If you can find the movie Kolja, (pronounced Kolya), I would truly recommend watching it. It’s incredibly witty, yet dramatic. It’s a 1996 Czech film (with subtitles) that won an Academy Award for Best Foreign Language Film.
František Louka is a grumpy, middle-aged bachelor and a struggling concert cellist who has found himself unemployed during the end of the Communist rule. To make a little extra money, his friend sets up a bogus marriage with a Russian woman (and her five-year-old son, Kolja). A series of events subsequently occur – as the woman flees to be with her boyfriend and the woman’s mother passes away, leaving Louka as the sole guardian of the little boy. Louka cannot speak Russian and Kolja cannot speak Czech, but this creates the powerful dynamic between them. Over time Louka’s personality softens, Kolja warms to his newfound “daddy”, and despite their minor understanding of each other, learn to communicate and form a wonderful bond. Their journey is sweet and emotional, and accurately illustrates the political turbulence of the era. The two are separated in the end, as the mother returns for Kolja; however, Louka’s mistress becomes pregnant with his child, and highlights the beginning of their new life.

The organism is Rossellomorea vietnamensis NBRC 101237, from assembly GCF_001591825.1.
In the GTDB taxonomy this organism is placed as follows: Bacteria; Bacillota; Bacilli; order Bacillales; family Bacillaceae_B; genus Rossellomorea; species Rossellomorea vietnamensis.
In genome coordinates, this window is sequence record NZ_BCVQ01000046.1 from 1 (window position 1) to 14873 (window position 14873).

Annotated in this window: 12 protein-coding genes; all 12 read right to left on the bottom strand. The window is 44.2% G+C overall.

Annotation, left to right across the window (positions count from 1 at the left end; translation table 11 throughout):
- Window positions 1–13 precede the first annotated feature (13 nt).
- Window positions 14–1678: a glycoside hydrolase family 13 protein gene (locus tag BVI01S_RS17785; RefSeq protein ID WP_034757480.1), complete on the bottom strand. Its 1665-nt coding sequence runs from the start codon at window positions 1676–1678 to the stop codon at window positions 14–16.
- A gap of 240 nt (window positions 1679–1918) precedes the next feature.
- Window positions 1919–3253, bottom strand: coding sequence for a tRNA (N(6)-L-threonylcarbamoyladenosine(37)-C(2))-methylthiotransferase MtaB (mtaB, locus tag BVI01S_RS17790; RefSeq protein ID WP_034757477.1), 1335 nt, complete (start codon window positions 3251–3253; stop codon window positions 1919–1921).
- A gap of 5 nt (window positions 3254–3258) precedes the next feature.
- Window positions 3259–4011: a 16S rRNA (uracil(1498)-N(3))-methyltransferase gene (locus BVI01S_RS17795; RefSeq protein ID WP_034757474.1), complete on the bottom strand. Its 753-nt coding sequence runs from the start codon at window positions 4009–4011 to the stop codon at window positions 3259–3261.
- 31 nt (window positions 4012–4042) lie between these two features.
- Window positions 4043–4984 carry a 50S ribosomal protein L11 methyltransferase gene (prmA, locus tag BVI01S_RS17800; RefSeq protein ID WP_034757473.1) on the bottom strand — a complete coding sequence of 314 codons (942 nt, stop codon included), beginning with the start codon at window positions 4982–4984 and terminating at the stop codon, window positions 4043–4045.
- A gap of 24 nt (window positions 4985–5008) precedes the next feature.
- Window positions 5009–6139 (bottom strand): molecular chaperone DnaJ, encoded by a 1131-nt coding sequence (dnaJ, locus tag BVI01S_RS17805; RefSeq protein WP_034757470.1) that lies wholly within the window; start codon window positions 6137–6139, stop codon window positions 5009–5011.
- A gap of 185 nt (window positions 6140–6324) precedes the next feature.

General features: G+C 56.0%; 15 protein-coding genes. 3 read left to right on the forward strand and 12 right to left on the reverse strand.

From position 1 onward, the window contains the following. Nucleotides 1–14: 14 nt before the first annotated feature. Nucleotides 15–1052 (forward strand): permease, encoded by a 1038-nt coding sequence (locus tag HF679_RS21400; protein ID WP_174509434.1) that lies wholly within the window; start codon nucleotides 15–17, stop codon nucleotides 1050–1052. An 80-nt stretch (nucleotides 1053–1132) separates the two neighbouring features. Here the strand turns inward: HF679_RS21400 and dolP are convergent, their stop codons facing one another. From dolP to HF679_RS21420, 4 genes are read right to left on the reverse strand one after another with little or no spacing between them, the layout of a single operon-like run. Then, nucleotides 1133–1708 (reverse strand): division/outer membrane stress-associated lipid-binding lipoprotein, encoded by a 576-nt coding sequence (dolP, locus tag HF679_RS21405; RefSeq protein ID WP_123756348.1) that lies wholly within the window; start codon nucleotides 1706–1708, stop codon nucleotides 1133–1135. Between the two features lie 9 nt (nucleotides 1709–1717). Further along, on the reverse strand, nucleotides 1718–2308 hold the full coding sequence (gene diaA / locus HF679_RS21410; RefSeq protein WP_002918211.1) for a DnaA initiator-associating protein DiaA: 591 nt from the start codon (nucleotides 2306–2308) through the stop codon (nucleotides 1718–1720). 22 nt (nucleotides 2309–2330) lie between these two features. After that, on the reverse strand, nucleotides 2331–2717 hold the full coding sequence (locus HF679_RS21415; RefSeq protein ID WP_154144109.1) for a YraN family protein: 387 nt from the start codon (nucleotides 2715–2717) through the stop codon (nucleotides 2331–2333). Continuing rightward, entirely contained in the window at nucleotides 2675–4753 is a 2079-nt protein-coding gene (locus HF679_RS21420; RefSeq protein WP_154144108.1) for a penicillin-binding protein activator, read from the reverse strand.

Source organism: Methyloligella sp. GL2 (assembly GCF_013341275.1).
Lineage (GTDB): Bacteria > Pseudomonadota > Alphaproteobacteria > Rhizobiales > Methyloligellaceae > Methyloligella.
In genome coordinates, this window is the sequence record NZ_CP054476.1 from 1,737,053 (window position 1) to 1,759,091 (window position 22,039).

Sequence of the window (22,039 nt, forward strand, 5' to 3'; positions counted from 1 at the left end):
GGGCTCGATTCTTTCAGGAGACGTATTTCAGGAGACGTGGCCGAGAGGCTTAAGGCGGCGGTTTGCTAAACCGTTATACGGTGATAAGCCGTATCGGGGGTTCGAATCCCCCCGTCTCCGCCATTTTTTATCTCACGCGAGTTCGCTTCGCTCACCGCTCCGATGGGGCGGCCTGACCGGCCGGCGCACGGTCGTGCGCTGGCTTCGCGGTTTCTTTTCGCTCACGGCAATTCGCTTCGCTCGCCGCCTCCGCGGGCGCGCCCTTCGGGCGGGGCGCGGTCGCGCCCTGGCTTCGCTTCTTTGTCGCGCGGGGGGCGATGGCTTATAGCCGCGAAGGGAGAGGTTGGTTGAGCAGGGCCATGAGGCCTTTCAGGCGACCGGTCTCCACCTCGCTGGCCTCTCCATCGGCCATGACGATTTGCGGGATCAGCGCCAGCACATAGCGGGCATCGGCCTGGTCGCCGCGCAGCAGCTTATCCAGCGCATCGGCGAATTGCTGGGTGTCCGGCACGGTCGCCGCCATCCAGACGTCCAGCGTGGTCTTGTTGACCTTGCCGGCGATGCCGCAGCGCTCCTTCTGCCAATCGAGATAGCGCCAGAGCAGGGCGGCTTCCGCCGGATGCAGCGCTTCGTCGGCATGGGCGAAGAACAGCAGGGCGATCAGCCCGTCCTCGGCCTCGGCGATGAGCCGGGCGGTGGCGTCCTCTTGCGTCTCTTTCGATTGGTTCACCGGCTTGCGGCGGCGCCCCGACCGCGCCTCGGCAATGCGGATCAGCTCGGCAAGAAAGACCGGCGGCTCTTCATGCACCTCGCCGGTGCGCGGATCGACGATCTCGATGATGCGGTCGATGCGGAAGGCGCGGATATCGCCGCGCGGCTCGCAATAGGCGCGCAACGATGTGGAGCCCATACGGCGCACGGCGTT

It’s a gentle reminder of the power of communication, and our need for human affection – things I feel are often taken for granted.